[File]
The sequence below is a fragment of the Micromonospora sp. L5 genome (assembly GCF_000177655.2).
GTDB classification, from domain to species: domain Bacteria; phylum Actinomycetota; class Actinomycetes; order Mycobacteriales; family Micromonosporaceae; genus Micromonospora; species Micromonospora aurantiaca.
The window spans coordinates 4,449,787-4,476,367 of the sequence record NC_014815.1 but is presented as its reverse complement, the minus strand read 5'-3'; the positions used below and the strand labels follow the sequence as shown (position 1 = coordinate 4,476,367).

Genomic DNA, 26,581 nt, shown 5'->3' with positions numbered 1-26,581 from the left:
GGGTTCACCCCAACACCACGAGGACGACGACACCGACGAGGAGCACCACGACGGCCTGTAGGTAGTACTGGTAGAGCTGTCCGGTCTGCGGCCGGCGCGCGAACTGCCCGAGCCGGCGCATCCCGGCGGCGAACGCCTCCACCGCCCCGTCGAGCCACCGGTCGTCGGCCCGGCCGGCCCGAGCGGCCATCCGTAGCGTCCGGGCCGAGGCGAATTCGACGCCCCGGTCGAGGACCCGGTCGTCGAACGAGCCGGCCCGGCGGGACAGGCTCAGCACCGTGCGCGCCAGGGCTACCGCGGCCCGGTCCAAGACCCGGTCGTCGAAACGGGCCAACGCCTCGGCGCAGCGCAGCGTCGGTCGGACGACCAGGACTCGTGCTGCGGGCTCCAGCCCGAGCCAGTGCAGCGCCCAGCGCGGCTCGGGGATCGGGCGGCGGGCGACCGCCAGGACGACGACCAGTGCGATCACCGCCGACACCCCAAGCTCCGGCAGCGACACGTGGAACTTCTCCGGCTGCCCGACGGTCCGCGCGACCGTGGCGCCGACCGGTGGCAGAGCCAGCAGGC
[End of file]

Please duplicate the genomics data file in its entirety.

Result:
The sequence below is a fragment of the Micromonospora sp. L5 genome (assembly GCF_000177655.2).
GTDB classification, from domain to species: domain Bacteria; phylum Actinomycetota; class Actinomycetes; order Mycobacteriales; family Micromonosporaceae; genus Micromonospora; species Micromonospora aurantiaca.
The window spans coordinates 4,449,787-4,476,367 of the sequence record NC_014815.1 but is presented as its reverse complement, the minus strand read 5'-3'; the positions used below and the strand labels follow the sequence as shown (position 1 = coordinate 4,476,367).

Genomic DNA, 26,581 nt, shown 5'->3' with positions numbered 1-26,581 from the left:
GGGTTCACCCCAACACCACGAGGACGACGACACCGACGAGGAGCACCACGACGGCCTGTAGGTAGTACTGGTAGAGCTGTCCGGTCTGCGGCCGGCGCGCGAACTGCCCGAGCCGGCGCATCCCGGCGGCGAACGCCTCCACCGCCCCGTCGAGCCACCGGTCGTCGGCCCGGCCGGCCCGAGCGGCCATCCGTAGCGTCCGGGCCGAGGCGAATTCGACGCCCCGGTCGAGGACCCGGTCGTCGAACGAGCCGGCCCGGCGGGACAGGCTCAGCACCGTGCGCGCCAGGGCTACCGCGGCCCGGTCCAAGACCCGGTCGTCGAAACGGGCCAACGCCTCGGCGCAGCGCAGCGTCGGTCGGACGACCAGGACTCGTGCTGCGGGCTCCAGCCCGAGCCAGTGCAGCGCCCAGCGCGGCTCGGGGATCGGGCGGCGGGCGACCGCCAGGACGACGACCAGTGCGATCACCGCCGACACCCCAAGCTCCGGCAGCGACACGTGGAACTTCTCCGGCTGCCCGACGGTCCGCGCGACCGTGGCGCCGACCGGTGGCAGAGCCAGCAGGC